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Currently Browsing: Results for Tag "JavaScript"

Edge Javascript improvements coming with Windows 10 Anniversary Update, scoring well on "synthetic" benchmarks

It’s been said before and will probably be said again shortly, Microsoft’s Edge browser has some growing to do when compared to the current crop of web browsing experiences available to users.Fortunately, the Edge team is working rather quickly to implement many of the missing standards and or features users have been seeking when considering the browser as a viable alternative.

The ultimate guide to staying anonymous and protecting your privacy online

The ultimate guide to staying anonymous and protecting your privacy online It uses a vast network of computers to route your Web traffic through a number of encrypted layers to obscure the origin of the traffic.If the results show the third-party DNS service you’re using (like TorGuard), you’re set.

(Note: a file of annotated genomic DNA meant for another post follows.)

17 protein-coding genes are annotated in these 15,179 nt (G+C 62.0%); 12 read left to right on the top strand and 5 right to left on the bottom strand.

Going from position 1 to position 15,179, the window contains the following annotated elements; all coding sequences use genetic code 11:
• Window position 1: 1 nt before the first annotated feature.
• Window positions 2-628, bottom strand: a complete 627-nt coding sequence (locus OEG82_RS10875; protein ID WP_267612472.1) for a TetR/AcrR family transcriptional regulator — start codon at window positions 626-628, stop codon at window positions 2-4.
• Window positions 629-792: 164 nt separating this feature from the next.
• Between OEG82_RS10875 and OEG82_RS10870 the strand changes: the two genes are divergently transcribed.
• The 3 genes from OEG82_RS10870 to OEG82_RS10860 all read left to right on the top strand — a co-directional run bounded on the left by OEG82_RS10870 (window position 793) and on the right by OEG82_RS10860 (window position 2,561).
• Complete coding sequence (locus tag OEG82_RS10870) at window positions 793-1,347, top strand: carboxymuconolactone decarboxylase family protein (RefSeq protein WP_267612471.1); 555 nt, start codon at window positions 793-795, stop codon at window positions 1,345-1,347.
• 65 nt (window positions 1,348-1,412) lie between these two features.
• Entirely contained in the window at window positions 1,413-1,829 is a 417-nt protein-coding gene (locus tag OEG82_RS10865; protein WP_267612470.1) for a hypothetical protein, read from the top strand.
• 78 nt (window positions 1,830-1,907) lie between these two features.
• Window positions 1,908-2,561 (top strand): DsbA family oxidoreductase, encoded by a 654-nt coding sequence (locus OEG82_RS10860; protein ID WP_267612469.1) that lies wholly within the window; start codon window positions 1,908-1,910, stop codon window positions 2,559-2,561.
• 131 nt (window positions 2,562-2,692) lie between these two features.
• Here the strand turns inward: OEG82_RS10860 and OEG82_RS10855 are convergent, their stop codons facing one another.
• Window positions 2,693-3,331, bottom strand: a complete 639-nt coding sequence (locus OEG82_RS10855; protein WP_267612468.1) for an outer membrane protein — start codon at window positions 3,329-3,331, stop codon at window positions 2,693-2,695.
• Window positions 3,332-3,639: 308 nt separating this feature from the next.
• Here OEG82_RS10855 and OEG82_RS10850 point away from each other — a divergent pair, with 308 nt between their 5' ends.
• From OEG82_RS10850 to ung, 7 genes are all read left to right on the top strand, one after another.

Learning to code? Pick your price for our JavaScript development bundle

Learning to code? Pick your price for our JavaScript development bundle If you’re looking to dip your toes into the world of programming, or just want to add this language to your toolbox, our JavaScript development bundle is an ideal jumping-off point.Beat the average price and you’ll receive the complete JavaScript development bundle of 10 interactive courses.

Google retires Octane JavaScript benchmark, will focus on ‘real web pages’ instead

Google retires Octane JavaScript benchmark, will focus on ‘real web pages’ instead SunSpider was one of the first JavaScript benchmarks, and as its usefulness waned, Google’s Octane was introduced to take its place in 2012.In addition, sites like Facebook, Twitter, and Wikipedia have demonstrated that the Octane benchmark wasn’t accurately reflecting how Google’s V8 JavaScript engine actually worked on real sites.

20 Best Tips to Stay Anonymous and Protect Your Online Privacy

20 Best Tips to Stay Anonymous and Protect Your Online Privacy The privacy of average internet denizens has never been in greater peril.ISPs, advertisers, and government agencies from around the world are increasingly interested in tracking every single movement you make online.